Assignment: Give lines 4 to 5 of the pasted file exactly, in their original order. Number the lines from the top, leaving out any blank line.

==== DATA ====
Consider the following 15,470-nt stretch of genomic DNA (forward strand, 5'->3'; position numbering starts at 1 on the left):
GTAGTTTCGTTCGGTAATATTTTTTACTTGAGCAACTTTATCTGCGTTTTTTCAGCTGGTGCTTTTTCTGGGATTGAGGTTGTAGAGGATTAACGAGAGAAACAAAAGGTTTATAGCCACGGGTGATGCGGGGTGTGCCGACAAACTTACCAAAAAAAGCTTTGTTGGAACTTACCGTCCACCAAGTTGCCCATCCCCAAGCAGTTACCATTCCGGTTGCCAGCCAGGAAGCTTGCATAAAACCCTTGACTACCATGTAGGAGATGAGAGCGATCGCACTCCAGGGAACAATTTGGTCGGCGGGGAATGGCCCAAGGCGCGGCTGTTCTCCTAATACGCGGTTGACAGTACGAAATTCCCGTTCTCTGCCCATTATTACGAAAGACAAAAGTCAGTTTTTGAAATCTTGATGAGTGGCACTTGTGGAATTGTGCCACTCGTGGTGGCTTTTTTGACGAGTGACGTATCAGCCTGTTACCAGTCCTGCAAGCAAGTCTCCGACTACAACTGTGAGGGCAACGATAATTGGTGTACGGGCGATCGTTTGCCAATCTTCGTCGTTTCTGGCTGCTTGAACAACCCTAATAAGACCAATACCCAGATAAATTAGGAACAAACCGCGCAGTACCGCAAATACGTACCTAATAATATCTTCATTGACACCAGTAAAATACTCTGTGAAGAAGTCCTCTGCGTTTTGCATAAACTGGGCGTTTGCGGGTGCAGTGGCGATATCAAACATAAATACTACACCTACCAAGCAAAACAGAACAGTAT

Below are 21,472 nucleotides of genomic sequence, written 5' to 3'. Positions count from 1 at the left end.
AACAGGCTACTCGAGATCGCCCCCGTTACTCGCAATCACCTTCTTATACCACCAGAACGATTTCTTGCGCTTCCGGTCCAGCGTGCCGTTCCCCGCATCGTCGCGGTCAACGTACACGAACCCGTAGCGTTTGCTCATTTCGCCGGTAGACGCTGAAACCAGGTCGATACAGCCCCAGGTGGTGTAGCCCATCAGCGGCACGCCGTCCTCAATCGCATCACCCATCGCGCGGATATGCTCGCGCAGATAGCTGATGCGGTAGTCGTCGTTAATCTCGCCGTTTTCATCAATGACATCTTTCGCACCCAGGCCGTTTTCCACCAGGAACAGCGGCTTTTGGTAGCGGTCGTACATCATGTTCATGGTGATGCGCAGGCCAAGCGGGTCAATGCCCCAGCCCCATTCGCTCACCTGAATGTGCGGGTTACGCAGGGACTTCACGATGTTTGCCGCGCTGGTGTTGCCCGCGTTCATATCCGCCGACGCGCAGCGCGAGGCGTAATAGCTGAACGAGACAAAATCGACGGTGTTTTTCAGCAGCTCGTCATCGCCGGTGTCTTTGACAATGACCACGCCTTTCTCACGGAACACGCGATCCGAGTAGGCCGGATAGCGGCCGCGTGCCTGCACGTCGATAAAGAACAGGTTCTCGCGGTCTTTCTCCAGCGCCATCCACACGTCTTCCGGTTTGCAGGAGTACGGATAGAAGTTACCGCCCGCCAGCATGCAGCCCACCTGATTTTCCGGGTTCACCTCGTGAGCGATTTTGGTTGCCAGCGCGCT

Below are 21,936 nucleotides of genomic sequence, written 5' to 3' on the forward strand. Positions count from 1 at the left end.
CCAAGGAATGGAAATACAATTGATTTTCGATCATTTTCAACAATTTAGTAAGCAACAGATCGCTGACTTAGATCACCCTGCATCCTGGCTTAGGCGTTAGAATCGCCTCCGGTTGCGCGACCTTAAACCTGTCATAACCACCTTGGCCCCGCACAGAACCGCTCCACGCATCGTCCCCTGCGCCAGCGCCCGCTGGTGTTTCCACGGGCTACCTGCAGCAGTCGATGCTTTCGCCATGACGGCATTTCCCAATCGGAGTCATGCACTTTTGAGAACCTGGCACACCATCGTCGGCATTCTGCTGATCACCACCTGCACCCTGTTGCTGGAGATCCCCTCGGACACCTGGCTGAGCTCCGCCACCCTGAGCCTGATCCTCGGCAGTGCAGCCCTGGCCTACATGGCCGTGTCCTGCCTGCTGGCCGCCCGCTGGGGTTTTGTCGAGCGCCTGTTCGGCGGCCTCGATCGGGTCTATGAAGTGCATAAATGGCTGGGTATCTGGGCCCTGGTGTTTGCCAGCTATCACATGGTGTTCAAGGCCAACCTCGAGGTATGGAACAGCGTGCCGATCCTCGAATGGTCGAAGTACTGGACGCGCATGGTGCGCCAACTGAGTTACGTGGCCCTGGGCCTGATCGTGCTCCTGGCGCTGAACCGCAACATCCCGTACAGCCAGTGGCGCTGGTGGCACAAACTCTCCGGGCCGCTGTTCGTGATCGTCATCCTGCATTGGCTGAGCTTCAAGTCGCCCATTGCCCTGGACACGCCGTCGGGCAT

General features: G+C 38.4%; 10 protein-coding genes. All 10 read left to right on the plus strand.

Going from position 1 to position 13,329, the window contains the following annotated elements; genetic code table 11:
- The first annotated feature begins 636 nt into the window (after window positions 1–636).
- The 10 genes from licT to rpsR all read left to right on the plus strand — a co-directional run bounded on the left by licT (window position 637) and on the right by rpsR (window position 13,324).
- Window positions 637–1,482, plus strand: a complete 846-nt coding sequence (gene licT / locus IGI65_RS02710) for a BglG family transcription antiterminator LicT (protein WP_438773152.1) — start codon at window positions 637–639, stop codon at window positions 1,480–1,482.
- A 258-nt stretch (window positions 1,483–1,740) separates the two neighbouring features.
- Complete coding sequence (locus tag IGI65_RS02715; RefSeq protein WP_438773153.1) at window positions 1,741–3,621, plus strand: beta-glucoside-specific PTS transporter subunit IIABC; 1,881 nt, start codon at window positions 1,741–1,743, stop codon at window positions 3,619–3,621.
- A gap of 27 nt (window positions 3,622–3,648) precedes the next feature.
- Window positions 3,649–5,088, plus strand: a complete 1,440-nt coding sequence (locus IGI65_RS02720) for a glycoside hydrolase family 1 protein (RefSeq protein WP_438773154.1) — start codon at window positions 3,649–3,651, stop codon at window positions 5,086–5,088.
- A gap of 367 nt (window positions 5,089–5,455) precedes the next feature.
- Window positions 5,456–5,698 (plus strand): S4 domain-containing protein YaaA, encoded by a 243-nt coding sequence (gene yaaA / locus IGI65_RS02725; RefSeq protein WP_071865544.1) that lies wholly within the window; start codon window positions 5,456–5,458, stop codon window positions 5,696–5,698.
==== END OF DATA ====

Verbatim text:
AACAGGCTACTCGAGATCGCCCCCGTTACTCGCAATCACCTTCTTATACCACCAGAACGATTTCTTGCGCTTCCGGTCCAGCGTGCCGTTCCCCGCATCGTCGCGGTCAACGTACACGAACCCGTAGCGTTTGCTCATTTCGCCGGTAGACGCTGAAACCAGGTCGATACAGCCCCAGGTGGTGTAGCCCATCAGCGGCACGCCGTCCTCAATCGCATCACCCATCGCGCGGATATGCTCGCGCAGATAGCTGATGCGGTAGTCGTCGTTAATCTCGCCGTTTTCATCAATGACATCTTTCGCACCCAGGCCGTTTTCCACCAGGAACAGCGGCTTTTGGTAGCGGTCGTACATCATGTTCATGGTGATGCGCAGGCCAAGCGGGTCAATGCCCCAGCCCCATTCGCTCACCTGAATGTGCGGGTTACGCAGGGACTTCACGATGTTTGCCGCGCTGGTGTTGCCCGCGTTCATATCCGCCGACGCGCAGCGCGAGGCGTAATAGCTGAACGAGACAAAATCGACGGTGTTTTTCAGCAGCTCGTCATCGCCGGTGTCTTTGACAATGACCACGCCTTTCTCACGGAACACGCGATCCGAGTAGGCCGGATAGCGGCCGCGTGCCTGCACGTCGATAAAGAACAGGTTCTCGCGGTCTTTCTCCAGCGCCATCCACACGTCTTCCGGTTTGCAGGAGTACGGATAGAAGTTACCGCCCGCCAGCATGCAGCCCACCTGATTTTCCGGGTTCACCTCGTGAGCGATTTTGGTTGCCAGCGCGCT

Below are 21,936 nucleotides of genomic sequence, written 5' to 3' on the forward strand. Positions count from 1 at the left end.